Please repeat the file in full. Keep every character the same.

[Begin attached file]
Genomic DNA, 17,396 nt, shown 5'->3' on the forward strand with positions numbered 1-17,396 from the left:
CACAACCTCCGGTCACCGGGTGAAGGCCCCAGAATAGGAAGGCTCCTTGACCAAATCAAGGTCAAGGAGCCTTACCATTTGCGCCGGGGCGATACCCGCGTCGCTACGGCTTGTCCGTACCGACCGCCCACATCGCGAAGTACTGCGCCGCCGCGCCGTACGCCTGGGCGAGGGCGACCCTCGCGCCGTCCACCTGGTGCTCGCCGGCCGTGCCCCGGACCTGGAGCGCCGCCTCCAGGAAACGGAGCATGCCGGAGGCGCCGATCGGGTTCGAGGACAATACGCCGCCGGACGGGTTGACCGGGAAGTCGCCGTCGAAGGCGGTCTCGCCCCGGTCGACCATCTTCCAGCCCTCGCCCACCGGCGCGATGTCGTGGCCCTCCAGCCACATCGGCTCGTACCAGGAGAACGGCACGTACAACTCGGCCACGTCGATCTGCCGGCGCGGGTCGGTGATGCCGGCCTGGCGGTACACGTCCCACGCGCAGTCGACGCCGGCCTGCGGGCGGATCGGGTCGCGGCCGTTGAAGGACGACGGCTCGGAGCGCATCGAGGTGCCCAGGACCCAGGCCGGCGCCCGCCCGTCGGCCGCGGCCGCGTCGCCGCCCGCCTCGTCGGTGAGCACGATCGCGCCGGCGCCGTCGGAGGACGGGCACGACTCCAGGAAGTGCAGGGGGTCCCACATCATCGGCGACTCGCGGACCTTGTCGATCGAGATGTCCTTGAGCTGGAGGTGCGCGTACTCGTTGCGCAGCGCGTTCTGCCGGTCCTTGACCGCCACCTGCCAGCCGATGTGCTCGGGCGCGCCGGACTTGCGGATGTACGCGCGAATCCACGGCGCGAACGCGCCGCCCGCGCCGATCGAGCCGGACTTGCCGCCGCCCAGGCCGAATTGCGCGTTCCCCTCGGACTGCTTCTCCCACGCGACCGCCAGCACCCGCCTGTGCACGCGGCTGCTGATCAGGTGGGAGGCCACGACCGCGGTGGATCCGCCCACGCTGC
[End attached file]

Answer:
Genomic DNA, 17,396 nt, shown 5'->3' on the forward strand with positions numbered 1-17,396 from the left:
CACAACCTCCGGTCACCGGGTGAAGGCCCCAGAATAGGAAGGCTCCTTGACCAAATCAAGGTCAAGGAGCCTTACCATTTGCGCCGGGGCGATACCCGCGTCGCTACGGCTTGTCCGTACCGACCGCCCACATCGCGAAGTACTGCGCCGCCGCGCCGTACGCCTGGGCGAGGGCGACCCTCGCGCCGTCCACCTGGTGCTCGCCGGCCGTGCCCCGGACCTGGAGCGCCGCCTCCAGGAAACGGAGCATGCCGGAGGCGCCGATCGGGTTCGAGGACAATACGCCGCCGGACGGGTTGACCGGGAAGTCGCCGTCGAAGGCGGTCTCGCCCCGGTCGACCATCTTCCAGCCCTCGCCCACCGGCGCGATGTCGTGGCCCTCCAGCCACATCGGCTCGTACCAGGAGAACGGCACGTACAACTCGGCCACGTCGATCTGCCGGCGCGGGTCGGTGATGCCGGCCTGGCGGTACACGTCCCACGCGCAGTCGACGCCGGCCTGCGGGCGGATCGGGTCGCGGCCGTTGAAGGACGACGGCTCGGAGCGCATCGAGGTGCCCAGGACCCAGGCCGGCGCCCGCCCGTCGGCCGCGGCCGCGTCGCCGCCCGCCTCGTCGGTGAGCACGATCGCGCCGGCGCCGTCGGAGGACGGGCACGACTCCAGGAAGTGCAGGGGGTCCCACATCATCGGCGACTCGCGGACCTTGTCGATCGAGATGTCCTTGAGCTGGAGGTGCGCGTACTCGTTGCGCAGCGCGTTCTGCCGGTCCTTGACCGCCACCTGCCAGCCGATGTGCTCGGGCGCGCCGGACTTGCGGATGTACGCGCGAATCCACGGCGCGAACGCGCCGCCCGCGCCGATCGAGCCGGACTTGCCGCCGCCCAGGCCGAATTGCGCGTTCCCCTCGGACTGCTTCTCCCACGCGACCGCCAGCACCCGCCTGTGCACGCGGCTGCTGATCAGGTGGGAGGCCACGACCGCGGTGGATCCGCCCACGCTGC